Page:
An Ode to Moosewood

I am a cookbook junkie. I know, I know, you can find a recipe for just about anything on the internet but cookbooks are special. I love to sit down on a Saturday morning with a stack of cookbooks and a cup of tea to plan out meals for the week ahead. My most well-loved cookbooks have cracked spines, notes in the margins and splatter stains on the pages. The problem is that most of my cookbooks are not well-loved. Sure, they look pretty all lined up on my counter but when it comes down to it, the recipes just aren’t for me.

In my house, we don’t eat meat but we do love fish (technically, we’re pescatarians but no one seems to know what that means). And on top of that, I prefer not to eat gluten and my husband avoids dairy. Oh and then to add yet another layer, I’m a ridiculously picky eater – a childhood habit that I am slowly breaking by forcing myself to eat one new vegetable at a time. My most recent success: Brussels sprouts.

Sure, there are great vegetarian cookbooks out there but too often the recipes in them are complicated and filled with ingredients that you have to source from a specialty store (I’m looking at you Thug Kitchen and your obsession with Liquid Smoke). And in my experience, many of the gluten free cookbooks on the market rely heavily on meat protein as do most standard cookbooks. One exception that I’ve recently added to my collection is the Minimalist Baker cookbook – more on that loveliness another day.

Only my Moosewood cookbooks continue to impress with healthy and delicious pescatarian recipes including plenty of dairy and gluten free options.

Moosewood is a restaurant in Ithaca, New York that I have never been to. I’m sure it’s great and all but it’s the cookbooks that have my heart. Thanks to a gifted copy from a pescatarian family friend, these cookbooks have had a place in my kitchen since I was a child. When I first moved out of my parents’ house, The Moosewood Cookbook (first published in 1977 and revised in 2000) was a housewarming gift from my mom and I spent many an evening whipping up Gypsy Soups and Broccoli Casseroles with my foodie roommates.

Today, I use the Moosewood Simple Suppers, Moosewood Restaurant New Classics and Moosewood Restaurant favourites most frequently and I’ve included one of my favourite recipes below.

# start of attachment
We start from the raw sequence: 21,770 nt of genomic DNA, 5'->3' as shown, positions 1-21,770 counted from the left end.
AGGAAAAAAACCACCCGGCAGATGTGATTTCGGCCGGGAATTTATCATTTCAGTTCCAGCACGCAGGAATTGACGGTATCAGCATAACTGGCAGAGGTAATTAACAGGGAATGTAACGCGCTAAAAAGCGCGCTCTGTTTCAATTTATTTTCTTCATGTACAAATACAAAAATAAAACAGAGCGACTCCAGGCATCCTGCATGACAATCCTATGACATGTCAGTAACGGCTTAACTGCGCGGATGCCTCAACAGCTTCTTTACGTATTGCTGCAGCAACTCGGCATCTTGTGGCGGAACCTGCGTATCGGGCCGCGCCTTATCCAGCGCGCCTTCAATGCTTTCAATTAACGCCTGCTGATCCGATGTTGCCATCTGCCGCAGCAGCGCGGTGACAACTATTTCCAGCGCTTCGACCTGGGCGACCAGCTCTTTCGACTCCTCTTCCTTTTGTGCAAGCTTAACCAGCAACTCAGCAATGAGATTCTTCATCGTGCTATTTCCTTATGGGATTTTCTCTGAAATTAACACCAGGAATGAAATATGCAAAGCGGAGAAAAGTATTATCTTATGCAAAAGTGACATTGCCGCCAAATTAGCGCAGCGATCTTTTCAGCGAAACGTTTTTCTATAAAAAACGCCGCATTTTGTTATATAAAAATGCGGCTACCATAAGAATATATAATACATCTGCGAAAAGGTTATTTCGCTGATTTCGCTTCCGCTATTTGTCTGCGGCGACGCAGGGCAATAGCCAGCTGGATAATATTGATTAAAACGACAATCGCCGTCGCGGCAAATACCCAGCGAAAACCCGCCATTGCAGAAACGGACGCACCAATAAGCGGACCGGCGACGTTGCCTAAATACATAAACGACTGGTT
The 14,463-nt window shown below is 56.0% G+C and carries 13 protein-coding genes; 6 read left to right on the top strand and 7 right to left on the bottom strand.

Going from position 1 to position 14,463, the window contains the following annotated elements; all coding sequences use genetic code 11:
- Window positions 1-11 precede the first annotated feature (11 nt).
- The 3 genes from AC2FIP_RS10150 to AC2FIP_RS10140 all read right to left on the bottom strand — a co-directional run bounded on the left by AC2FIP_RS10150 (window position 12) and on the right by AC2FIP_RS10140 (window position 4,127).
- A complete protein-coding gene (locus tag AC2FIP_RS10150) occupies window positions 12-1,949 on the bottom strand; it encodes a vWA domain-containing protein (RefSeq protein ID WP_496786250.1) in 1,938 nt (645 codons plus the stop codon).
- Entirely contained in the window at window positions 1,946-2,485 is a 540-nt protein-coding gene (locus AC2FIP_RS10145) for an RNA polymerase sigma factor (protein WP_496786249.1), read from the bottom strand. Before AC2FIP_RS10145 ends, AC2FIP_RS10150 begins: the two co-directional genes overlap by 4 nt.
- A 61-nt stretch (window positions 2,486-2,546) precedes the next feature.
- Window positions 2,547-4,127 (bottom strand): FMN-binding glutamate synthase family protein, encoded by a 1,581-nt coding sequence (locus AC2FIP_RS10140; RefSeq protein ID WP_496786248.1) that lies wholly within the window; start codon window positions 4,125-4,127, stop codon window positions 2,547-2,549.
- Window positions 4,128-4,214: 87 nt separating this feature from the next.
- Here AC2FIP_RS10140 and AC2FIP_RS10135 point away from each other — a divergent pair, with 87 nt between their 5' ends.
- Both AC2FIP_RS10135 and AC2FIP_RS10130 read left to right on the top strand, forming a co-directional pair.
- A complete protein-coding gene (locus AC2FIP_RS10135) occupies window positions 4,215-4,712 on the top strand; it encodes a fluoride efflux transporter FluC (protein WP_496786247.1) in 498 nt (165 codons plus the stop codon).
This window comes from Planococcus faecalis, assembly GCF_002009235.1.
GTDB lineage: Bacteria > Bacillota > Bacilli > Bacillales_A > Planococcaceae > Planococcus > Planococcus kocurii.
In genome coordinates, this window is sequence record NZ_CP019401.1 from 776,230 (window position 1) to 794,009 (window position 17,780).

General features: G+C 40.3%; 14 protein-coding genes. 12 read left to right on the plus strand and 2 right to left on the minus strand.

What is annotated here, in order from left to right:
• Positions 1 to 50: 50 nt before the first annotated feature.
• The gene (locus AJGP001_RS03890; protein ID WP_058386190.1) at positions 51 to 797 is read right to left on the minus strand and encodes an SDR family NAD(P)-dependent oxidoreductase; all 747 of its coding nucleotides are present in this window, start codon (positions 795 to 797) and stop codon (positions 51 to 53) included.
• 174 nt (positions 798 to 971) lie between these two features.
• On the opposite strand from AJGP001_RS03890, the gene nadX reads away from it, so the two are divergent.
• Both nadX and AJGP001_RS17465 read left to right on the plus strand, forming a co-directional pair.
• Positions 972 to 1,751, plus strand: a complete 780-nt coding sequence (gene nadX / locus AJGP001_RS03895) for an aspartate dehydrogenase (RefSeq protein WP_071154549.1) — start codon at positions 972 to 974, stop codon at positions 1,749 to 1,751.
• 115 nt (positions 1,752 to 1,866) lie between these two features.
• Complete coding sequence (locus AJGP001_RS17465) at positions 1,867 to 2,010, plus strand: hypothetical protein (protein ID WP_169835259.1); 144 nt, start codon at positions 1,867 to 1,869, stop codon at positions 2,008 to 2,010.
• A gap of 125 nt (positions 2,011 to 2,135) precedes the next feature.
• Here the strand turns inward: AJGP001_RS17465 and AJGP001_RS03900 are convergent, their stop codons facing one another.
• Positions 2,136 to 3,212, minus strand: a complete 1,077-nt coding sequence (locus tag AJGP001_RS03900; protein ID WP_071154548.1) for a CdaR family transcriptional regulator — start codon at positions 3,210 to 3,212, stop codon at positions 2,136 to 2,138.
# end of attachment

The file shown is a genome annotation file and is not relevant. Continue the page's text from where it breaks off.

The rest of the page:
I’m still working on filling the gaps in my Moosewood collection and you can often find me poking around for used copies at bookstore and garage sales. I’ll take a well-loved copy of a Moosewood cookbook over a shiny new bestseller any day of the week!

THAI BUTTERNUT SQUASH SOUP RECIPE

This recipe has been slightly adjusted after years of making it in my kitchen and I’ve subbed in fresh squash for frozen but you can find the original recipe here

Ingredients:

. . . for the soup part

  • 1 cup coconut milk
  • 1/2 teaspoon Thai red curry paste (I like Thai Kitchen brand)
  • 2.5 teaspoons sugar
  • 1/2 teaspoon salt
  • 2 cups vegetable broth (I use homemade – click here to learn more)
  • 1 butternut squash – peeled and cubed
  • 1 lime
  • 2 cups fresh baby spinach
  • cilantro for garnish (optional)

. . . for the tofu part

  • 1 350g package firm tofu – pressed (click here to learn about pressing tofu)
  • 1 tablespoon gluten free soy sauce or Tamari
  • 1/2 teaspoon Thai red curry paste
  • 1 teaspoon olive or vegetable oil

Directions:

  • In a soup pot, whisk together the coconut milk, curry paste, sugar, salt, and broth – bring to a boil.
  • Add squash to the pot, reduce heat and simmer until squash is tender (approximately 15-25 minutes depending on your stove).
  • While simmering, prepare the tofu by cutting it into small cubes and putting it in a bowl with soy sauce and curry paste. Toss to coat.
  • Heat oil in a small skillet on medium-high heat, and when the oil is hot, add the tofu and cook, flipping the pieces occasionally, for about 5 minutes and then set aside.
  • When squash is tender, remove pot from heat and blend using an immersion (wand) blender. You can also mash by hand with a potato masher if you don’t have a blender – this will heave you with a chunkier (but no less delicious) end product.
  • Return pot to low heat and bring soup to simmer.
  • Lightly grate the lime peel and juice the lime.
  • Add 1 teaspoon of the zest and 2 tablespoons of the juice to the simmering soup.
  • Stir in the spinach and tofu and cook just until the spinach wilts.
  • Add more sugar and salt to taste.
  • Serve the soup garnished with cilantro if you like.

Find more Moosewood recipes at www.moosewoodcooks.com

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